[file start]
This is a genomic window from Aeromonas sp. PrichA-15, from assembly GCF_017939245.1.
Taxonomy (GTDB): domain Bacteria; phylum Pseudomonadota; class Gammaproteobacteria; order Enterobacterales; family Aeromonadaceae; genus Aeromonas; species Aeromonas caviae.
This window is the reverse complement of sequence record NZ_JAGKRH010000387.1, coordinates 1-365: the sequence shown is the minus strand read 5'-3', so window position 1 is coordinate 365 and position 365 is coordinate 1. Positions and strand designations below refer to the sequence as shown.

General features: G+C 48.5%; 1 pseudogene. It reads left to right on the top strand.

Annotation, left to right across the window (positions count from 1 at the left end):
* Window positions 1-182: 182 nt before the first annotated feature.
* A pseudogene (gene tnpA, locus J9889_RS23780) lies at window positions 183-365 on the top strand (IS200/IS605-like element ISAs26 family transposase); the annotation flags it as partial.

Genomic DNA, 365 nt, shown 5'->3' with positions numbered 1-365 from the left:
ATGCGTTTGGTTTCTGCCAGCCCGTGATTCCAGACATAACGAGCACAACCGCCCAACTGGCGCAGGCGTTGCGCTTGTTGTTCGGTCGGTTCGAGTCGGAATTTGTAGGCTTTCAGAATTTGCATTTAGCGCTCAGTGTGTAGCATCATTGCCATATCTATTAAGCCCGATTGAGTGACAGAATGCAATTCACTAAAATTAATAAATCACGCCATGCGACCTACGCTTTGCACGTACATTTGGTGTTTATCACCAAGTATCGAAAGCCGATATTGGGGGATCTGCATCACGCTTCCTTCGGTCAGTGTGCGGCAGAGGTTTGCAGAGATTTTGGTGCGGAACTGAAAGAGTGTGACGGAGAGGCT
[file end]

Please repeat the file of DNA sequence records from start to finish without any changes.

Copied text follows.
This is a genomic window from Aeromonas sp. PrichA-15, from assembly GCF_017939245.1.
Taxonomy (GTDB): domain Bacteria; phylum Pseudomonadota; class Gammaproteobacteria; order Enterobacterales; family Aeromonadaceae; genus Aeromonas; species Aeromonas caviae.
This window is the reverse complement of sequence record NZ_JAGKRH010000387.1, coordinates 1-365: the sequence shown is the minus strand read 5'-3', so window position 1 is coordinate 365 and position 365 is coordinate 1. Positions and strand designations below refer to the sequence as shown.

General features: G+C 48.5%; 1 pseudogene. It reads left to right on the top strand.

Annotation, left to right across the window (positions count from 1 at the left end):
* Window positions 1-182: 182 nt before the first annotated feature.
* A pseudogene (gene tnpA, locus J9889_RS23780) lies at window positions 183-365 on the top strand (IS200/IS605-like element ISAs26 family transposase); the annotation flags it as partial.

Genomic DNA, 365 nt, shown 5'->3' with positions numbered 1-365 from the left:
ATGCGTTTGGTTTCTGCCAGCCCGTGATTCCAGACATAACGAGCACAACCGCCCAACTGGCGCAGGCGTTGCGCTTGTTGTTCGGTCGGTTCGAGTCGGAATTTGTAGGCTTTCAGAATTTGCATTTAGCGCTCAGTGTGTAGCATCATTGCCATATCTATTAAGCCCGATTGAGTGACAGAATGCAATTCACTAAAATTAATAAATCACGCCATGCGACCTACGCTTTGCACGTACATTTGGTGTTTATCACCAAGTATCGAAAGCCGATATTGGGGGATCTGCATCACGCTTCCTTCGGTCAGTGTGCGGCAGAGGTTTGCAGAGATTTTGGTGCGGAACTGAAAGAGTGTGACGGAGAGGCT